The Handbook of Crime Correlates, Second Edition summarizes more than a century of worldwide research on traits and social conditions associated with criminality and antisocial behavior. Findings are provided in tabular form, enabling readers to determine at a glance the nature of each association. Within each table, results are listed by country, type of crime (or other forms of antisocial behavior), and whether each variable is positively, negatively, or insignificantly associated with offending behavior. Criminal behavior is broken down according to major categories, including violent crime, property crime, drug offenses, sex offenses, delinquency, and recidivism.
This book provides a resource for practitioners and academics who are interested in criminal and antisocial behavior. It is relevant to the fields of criminology/criminal justice, sociology, and psychology. No other publication provides as much information about how a wide range of variables-e.g., gender, religion, personality traits, weapons access, alcohol and drug use, social status, geography, and seasonality-correlate with offending behavior.
- Includes 400+ tables regarding variables related to criminal behavior
- Consolidates 100+ years of academic research on criminal behavior
- Findings are identified by country and world regions for easy comparison
- Lists criminal-related behaviors according to major categories
- Identifies universal crime correlates
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|Product dimensions:||8.50(w) x 10.87(h) x (d)|
About the Author
Lee Ellis earned his PhD from Florida State University in 1982. For most of his teaching career, he was professor of sociology at Minot State University in North Dakota. After retiring from MSU in 2008, Dr. Ellis accepted a two-year visiting professorship at the University of Malaya in Kuala Lumpur, Malaysia, where he conducted research. Now semi-retired, he continues conducting research and authoring articles and books including Handbook of Crime Correlates and Handbook of Social Status Correlates.David P. Farrington is Emeritus Professor of Psychological Criminology at Cambridge University. His major research interest is in developmental criminology, and he is Director of the Cambridge Study in Delinquent Development, which is a prospective longitudinal survey of over 400 London males from age 8 to age 61. In addition to 775 published journal articles and book chapters on criminological and psychological topics, he has published 111 books, monographs and government publications, and 156 shorter publications (total = 1,042).Anthony Hoskin is an Associate Professor of Sociology at Idaho State University. He received his PhD in Sociology in 1999 at the Sate University of New York in Albany, and has taught at universities in Pennsylvania, California, and Texas before returning to Pocatello, Idaho, his hometown. Professor Hoskin has published research on a variety of social topics, with most of it centered around the causes of crime and interpersonal violence.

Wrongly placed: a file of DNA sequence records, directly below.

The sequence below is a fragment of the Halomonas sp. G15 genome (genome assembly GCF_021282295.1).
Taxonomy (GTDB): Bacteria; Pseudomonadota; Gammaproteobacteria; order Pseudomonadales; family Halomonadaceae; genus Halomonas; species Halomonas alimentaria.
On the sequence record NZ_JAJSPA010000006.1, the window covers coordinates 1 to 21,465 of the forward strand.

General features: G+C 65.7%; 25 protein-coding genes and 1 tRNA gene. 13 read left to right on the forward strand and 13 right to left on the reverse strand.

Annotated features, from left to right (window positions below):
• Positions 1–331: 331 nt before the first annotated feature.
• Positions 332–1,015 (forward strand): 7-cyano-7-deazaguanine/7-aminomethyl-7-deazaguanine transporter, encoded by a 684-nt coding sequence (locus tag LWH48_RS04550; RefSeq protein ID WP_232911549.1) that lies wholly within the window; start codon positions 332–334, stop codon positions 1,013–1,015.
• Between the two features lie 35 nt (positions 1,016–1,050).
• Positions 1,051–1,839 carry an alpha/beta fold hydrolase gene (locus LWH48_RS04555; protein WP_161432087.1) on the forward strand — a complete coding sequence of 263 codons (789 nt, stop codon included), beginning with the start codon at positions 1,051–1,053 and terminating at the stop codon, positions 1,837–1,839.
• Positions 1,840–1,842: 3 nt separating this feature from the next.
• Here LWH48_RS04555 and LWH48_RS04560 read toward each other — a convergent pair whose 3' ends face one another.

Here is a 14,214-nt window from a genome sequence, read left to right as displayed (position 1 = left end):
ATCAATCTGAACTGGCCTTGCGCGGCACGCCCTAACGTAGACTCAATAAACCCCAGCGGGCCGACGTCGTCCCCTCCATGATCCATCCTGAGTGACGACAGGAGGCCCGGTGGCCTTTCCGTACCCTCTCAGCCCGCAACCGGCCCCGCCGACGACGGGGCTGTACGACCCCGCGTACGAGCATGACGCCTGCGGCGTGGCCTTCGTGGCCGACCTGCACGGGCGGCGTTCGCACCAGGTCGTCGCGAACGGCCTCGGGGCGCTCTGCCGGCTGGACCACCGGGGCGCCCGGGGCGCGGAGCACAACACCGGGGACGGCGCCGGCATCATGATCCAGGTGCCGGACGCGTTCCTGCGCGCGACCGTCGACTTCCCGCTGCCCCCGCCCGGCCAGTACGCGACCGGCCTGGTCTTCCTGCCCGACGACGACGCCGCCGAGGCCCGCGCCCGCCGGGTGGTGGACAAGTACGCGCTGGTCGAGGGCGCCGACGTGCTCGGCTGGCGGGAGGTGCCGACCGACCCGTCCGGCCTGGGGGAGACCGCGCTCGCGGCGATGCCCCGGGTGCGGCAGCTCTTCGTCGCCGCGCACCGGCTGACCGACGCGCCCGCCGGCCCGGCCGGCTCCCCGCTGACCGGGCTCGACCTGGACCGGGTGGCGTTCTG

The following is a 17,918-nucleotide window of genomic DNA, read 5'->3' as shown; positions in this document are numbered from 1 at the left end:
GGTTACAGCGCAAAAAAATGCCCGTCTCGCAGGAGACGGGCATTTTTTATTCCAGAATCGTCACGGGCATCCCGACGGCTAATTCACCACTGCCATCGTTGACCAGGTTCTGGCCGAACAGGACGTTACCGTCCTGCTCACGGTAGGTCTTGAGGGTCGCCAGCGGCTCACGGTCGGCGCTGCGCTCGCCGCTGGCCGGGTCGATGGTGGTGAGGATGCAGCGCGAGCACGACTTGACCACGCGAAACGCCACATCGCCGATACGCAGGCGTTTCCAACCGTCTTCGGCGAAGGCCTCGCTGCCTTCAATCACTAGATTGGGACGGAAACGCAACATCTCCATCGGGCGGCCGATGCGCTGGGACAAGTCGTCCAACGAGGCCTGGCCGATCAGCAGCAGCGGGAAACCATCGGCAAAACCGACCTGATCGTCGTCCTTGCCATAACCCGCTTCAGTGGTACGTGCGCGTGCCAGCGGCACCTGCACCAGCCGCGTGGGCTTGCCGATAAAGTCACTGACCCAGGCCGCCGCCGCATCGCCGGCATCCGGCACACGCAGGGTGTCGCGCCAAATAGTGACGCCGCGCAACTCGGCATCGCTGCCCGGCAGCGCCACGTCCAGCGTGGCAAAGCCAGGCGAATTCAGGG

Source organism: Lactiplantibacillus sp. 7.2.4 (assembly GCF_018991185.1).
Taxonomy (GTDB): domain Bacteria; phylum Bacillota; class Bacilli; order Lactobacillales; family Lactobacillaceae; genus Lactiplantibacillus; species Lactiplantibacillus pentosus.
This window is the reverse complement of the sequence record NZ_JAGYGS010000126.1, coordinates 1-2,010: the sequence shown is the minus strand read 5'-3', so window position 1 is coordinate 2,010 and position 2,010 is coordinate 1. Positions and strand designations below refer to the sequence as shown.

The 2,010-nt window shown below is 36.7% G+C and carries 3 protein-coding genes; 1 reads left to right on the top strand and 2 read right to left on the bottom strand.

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Handbook of Crime Correlates